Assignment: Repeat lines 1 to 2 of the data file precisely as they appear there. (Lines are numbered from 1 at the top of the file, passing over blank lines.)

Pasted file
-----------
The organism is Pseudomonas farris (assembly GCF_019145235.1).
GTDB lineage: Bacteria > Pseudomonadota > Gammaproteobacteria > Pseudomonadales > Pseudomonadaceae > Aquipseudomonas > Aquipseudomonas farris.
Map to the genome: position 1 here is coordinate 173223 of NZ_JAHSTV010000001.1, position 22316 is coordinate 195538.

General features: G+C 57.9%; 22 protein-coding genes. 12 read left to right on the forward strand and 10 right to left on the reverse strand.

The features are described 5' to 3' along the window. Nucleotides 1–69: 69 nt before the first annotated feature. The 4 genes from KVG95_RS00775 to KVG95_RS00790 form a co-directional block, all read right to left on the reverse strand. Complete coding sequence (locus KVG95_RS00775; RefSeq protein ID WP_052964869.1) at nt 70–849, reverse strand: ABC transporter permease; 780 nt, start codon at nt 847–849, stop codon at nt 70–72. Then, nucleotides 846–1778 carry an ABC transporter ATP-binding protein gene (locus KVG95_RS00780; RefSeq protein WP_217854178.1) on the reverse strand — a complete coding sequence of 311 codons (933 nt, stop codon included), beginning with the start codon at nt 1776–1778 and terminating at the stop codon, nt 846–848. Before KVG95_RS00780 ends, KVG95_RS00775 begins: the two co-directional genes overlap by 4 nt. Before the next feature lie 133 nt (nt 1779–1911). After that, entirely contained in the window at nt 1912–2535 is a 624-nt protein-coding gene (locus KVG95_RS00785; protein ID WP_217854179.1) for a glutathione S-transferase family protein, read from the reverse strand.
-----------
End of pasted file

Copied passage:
The organism is Pseudomonas farris (assembly GCF_019145235.1).
GTDB lineage: Bacteria > Pseudomonadota > Gammaproteobacteria > Pseudomonadales > Pseudomonadaceae > Aquipseudomonas > Aquipseudomonas farris.